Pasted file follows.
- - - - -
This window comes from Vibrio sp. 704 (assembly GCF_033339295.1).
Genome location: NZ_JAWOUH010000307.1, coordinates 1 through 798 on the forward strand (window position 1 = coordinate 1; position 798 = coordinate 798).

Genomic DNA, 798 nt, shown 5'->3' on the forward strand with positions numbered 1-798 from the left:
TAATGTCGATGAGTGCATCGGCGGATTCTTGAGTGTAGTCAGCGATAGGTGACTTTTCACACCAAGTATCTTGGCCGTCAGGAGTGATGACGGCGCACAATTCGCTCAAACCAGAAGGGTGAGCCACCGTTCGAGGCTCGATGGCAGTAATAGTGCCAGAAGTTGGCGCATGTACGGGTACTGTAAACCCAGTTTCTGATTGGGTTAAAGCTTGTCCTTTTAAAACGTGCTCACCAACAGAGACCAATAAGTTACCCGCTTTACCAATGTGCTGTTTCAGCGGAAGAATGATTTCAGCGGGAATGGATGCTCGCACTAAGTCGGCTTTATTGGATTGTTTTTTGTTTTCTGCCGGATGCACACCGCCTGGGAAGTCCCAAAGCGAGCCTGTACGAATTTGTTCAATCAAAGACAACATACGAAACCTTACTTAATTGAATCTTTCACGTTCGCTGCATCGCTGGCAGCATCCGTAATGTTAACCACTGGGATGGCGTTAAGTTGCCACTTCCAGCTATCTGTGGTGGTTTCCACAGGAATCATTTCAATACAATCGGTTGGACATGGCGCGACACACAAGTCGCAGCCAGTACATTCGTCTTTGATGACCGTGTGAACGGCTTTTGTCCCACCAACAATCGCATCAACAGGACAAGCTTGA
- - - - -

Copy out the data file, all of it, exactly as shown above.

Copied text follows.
This window comes from Vibrio sp. 704 (assembly GCF_033339295.1).
Genome location: NZ_JAWOUH010000307.1, coordinates 1 through 798 on the forward strand (window position 1 = coordinate 1; position 798 = coordinate 798).

Genomic DNA, 798 nt, shown 5'->3' on the forward strand with positions numbered 1-798 from the left:
TAATGTCGATGAGTGCATCGGCGGATTCTTGAGTGTAGTCAGCGATAGGTGACTTTTCACACCAAGTATCTTGGCCGTCAGGAGTGATGACGGCGCACAATTCGCTCAAACCAGAAGGGTGAGCCACCGTTCGAGGCTCGATGGCAGTAATAGTGCCAGAAGTTGGCGCATGTACGGGTACTGTAAACCCAGTTTCTGATTGGGTTAAAGCTTGTCCTTTTAAAACGTGCTCACCAACAGAGACCAATAAGTTACCCGCTTTACCAATGTGCTGTTTCAGCGGAAGAATGATTTCAGCGGGAATGGATGCTCGCACTAAGTCGGCTTTATTGGATTGTTTTTTGTTTTCTGCCGGATGCACACCGCCTGGGAAGTCCCAAAGCGAGCCTGTACGAATTTGTTCAATCAAAGACAACATACGAAACCTTACTTAATTGAATCTTTCACGTTCGCTGCATCGCTGGCAGCATCCGTAATGTTAACCACTGGGATGGCGTTAAGTTGCCACTTCCAGCTATCTGTGGTGGTTTCCACAGGAATCATTTCAATACAATCGGTTGGACATGGCGCGACACACAAGTCGCAGCCAGTACATTCGTCTTTGATGACCGTGTGAACGGCTTTTGTCCCACCAACAATCGCATCAACAGGACAAGCTTGA